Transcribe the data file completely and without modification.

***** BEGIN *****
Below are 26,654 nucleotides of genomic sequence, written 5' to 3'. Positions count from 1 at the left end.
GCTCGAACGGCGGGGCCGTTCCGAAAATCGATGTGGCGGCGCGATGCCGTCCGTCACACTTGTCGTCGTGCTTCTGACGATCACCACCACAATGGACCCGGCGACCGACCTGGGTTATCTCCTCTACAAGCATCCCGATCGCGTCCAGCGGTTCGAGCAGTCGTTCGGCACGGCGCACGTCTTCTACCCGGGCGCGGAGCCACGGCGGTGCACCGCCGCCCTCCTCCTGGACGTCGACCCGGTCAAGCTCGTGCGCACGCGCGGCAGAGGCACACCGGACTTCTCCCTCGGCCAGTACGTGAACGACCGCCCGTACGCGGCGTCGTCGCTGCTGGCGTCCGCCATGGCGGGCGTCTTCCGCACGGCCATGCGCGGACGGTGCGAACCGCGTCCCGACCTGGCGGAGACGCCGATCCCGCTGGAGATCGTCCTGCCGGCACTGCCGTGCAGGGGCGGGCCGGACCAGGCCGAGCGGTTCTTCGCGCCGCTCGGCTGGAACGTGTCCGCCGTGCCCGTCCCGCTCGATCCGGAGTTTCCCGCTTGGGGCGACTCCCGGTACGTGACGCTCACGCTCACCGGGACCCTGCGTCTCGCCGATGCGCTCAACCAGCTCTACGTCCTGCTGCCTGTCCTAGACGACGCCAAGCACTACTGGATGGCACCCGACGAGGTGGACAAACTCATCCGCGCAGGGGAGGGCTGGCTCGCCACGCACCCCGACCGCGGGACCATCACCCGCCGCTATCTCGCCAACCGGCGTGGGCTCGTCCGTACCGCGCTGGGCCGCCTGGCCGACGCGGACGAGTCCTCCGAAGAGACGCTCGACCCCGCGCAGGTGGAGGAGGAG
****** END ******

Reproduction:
Below are 26,654 nucleotides of genomic sequence, written 5' to 3'. Positions count from 1 at the left end.
GCTCGAACGGCGGGGCCGTTCCGAAAATCGATGTGGCGGCGCGATGCCGTCCGTCACACTTGTCGTCGTGCTTCTGACGATCACCACCACAATGGACCCGGCGACCGACCTGGGTTATCTCCTCTACAAGCATCCCGATCGCGTCCAGCGGTTCGAGCAGTCGTTCGGCACGGCGCACGTCTTCTACCCGGGCGCGGAGCCACGGCGGTGCACCGCCGCCCTCCTCCTGGACGTCGACCCGGTCAAGCTCGTGCGCACGCGCGGCAGAGGCACACCGGACTTCTCCCTCGGCCAGTACGTGAACGACCGCCCGTACGCGGCGTCGTCGCTGCTGGCGTCCGCCATGGCGGGCGTCTTCCGCACGGCCATGCGCGGACGGTGCGAACCGCGTCCCGACCTGGCGGAGACGCCGATCCCGCTGGAGATCGTCCTGCCGGCACTGCCGTGCAGGGGCGGGCCGGACCAGGCCGAGCGGTTCTTCGCGCCGCTCGGCTGGAACGTGTCCGCCGTGCCCGTCCCGCTCGATCCGGAGTTTCCCGCTTGGGGCGACTCCCGGTACGTGACGCTCACGCTCACCGGGACCCTGCGTCTCGCCGATGCGCTCAACCAGCTCTACGTCCTGCTGCCTGTCCTAGACGACGCCAAGCACTACTGGATGGCACCCGACGAGGTGGACAAACTCATCCGCGCAGGGGAGGGCTGGCTCGCCACGCACCCCGACCGCGGGACCATCACCCGCCGCTATCTCGCCAACCGGCGTGGGCTCGTCCGTACCGCGCTGGGCCGCCTGGCCGACGCGGACGAGTCCTCCGAAGAGACGCTCGACCCCGCGCAGGTGGAGGAGGAG